“May have been the losing side. Still not convinced it was the wrong one.”

"This report is maybe 12-years-old. Parliament buried it, and it stayed buried till River dug it up. This is what they feared she knew. And they were right to fear because there's a whole universe of folk who are gonna know it, too. They're gonna see it. Somebody has to speak for these people. You all got on this boat for different reasons, but you all come to the same place. So now I'm asking more of you than I have before. Maybe all. Sure as I know anything I know this, they will try again. Maybe on another world, maybe on this very ground swept clean. A year from now, 10, they'll swing back to the belief that they can make people . . . better. And I do not hold to that. So no more running. I aim to misbehave." ~ Captain Malcom Reynolds

Tuesday, April 15, 2008

Knowing when to say when

The stop starts to feel a little off from the first moment, he's taking too long to pull over and something just feels wrong. Unfortunately, the radio is busy and I can't get on there to at least get someone started my direction. When he finally pulls over and I start up towards the car he waits until I get right up to his bumper before he takes off. Now I'm running back to my car trying to let anyone listening know what's going on, even though it seems everyone is still telling their life's story on the air.

By the time radio finally notes the pursuit we're thirty seconds into things running through the neighborhood - that doesn't sound like long, but it can be a lifetime when you need it. He's blowing every stop sign and red light without a care, doing 60+ on a busy night; I'm doing my best to try to catch up in between looking out for citizens, but each street he's getting a little further ahead. I know people are trying to come to me, and I'm just doing what I can to keep everyone updated on where we're going and what he's doing.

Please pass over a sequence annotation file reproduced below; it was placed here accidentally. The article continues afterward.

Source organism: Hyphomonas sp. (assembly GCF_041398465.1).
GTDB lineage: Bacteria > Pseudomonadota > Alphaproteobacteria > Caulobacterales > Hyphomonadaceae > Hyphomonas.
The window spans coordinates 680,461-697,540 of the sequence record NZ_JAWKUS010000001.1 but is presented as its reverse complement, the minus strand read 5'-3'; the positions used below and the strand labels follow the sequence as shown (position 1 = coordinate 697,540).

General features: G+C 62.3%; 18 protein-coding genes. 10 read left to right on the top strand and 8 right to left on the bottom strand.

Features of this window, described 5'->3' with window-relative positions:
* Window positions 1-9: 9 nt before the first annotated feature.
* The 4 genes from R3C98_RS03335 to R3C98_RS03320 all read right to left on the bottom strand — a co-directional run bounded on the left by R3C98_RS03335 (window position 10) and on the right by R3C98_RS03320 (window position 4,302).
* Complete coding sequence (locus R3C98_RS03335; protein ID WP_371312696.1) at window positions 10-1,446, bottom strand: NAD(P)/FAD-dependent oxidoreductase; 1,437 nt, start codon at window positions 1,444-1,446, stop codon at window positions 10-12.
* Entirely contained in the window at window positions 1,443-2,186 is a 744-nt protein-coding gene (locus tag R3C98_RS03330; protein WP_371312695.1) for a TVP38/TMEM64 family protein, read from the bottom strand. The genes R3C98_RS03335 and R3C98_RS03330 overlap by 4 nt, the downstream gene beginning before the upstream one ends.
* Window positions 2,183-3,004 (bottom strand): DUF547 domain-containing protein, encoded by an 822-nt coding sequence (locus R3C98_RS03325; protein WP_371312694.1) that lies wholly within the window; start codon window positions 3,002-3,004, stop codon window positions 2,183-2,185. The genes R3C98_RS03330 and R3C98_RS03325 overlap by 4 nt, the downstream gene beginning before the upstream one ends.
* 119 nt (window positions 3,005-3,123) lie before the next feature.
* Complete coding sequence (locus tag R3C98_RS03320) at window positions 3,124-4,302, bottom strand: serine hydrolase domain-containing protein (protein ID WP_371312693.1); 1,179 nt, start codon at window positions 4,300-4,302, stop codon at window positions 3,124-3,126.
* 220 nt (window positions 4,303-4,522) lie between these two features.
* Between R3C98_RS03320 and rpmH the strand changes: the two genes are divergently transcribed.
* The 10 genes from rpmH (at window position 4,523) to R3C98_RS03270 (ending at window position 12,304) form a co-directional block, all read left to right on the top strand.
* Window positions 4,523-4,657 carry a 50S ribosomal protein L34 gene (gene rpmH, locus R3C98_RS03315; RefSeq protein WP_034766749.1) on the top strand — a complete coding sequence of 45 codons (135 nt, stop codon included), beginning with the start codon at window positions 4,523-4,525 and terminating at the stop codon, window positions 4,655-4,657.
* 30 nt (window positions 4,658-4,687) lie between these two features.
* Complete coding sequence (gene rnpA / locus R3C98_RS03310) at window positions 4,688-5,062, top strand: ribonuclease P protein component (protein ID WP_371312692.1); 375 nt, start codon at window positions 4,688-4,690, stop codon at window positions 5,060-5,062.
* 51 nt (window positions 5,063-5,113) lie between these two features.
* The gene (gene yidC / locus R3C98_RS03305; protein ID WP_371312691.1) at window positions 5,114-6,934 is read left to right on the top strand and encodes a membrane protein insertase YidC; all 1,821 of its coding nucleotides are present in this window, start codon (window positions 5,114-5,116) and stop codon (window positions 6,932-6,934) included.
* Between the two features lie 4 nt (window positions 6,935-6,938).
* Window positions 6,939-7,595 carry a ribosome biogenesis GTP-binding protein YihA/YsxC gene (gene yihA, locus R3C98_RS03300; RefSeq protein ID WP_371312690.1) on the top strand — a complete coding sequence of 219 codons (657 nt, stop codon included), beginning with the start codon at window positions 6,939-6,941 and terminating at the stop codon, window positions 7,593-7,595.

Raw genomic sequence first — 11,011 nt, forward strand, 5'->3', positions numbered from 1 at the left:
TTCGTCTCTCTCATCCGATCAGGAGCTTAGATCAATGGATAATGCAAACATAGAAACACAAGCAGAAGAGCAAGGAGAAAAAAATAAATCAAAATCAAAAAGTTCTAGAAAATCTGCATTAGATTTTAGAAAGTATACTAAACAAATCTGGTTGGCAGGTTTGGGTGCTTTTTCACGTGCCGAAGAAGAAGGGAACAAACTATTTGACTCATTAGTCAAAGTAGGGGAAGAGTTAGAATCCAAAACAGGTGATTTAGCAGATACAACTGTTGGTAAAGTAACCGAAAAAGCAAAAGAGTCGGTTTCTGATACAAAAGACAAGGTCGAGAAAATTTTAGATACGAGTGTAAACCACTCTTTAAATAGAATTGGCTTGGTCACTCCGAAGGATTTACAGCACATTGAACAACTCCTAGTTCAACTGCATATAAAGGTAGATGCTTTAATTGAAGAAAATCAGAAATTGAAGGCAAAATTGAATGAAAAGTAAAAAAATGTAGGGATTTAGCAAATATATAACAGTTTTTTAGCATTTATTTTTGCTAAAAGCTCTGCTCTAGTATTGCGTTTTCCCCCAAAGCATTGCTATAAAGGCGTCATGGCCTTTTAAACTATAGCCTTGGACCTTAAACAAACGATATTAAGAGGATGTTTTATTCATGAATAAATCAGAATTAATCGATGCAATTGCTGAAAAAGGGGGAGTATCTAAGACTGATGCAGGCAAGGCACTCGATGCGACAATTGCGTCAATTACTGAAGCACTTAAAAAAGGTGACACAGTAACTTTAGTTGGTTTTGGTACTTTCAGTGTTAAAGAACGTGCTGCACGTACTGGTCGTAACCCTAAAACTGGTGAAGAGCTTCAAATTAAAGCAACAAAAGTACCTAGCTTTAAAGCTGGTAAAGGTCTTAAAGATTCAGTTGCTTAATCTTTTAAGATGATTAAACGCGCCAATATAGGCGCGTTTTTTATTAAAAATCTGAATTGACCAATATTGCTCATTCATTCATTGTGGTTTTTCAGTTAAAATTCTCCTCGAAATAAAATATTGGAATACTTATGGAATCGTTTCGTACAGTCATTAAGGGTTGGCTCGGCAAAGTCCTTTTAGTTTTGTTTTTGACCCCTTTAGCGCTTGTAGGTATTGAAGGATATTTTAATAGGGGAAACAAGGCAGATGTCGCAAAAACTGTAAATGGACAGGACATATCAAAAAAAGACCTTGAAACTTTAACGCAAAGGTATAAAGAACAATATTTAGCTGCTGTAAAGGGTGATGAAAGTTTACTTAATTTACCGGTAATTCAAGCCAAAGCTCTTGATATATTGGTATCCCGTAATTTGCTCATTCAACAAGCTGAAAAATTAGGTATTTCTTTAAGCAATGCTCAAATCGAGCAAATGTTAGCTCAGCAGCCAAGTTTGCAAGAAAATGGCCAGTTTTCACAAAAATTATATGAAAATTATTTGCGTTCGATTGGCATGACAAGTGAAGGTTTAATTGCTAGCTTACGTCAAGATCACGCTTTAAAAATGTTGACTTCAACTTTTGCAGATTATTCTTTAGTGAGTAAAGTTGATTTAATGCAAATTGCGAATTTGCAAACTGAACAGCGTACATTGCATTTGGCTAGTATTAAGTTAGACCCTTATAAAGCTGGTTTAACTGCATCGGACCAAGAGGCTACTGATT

I finally see some blue lights ahead and know I'm not alone. Unfortunately, he sees them too, and whips off in a new direction. Now we're running through another jurisdiction and he's still getting further ahead. Miraculously he hasn't hit anyone yet or caused a wreck, but it's close. By now he's got about three blocks lead on us and he whips down a side street and is out of sight. I get on the air, call everyone off, turn off the lights and slow the car down.

One of the things that's hard for cops to do is give something up - those of us who care about the job at least are dedicated and want to give it our all, chasing the guy til the wheels fall off, running through neighborhoods when out of breath, or fighting when you're already had a long night. But you also have to learn when it's not worth it - the times the risk to you and to the public is greater than the arrest you'd get out of this. It's a fine line that separates giving up too soon from taking things too far, and it always changes with the situation.

We find the truck a few blocks away, beat up and with the guy gone. Radio finally lets me know it's stolen, and a few pieces of evidence will hopefully give me an idea down the road to maybe charge him. If not, he'll mess up again. Fortunately, no one got hurt and I did everything right.

Still glad with the decision I made.

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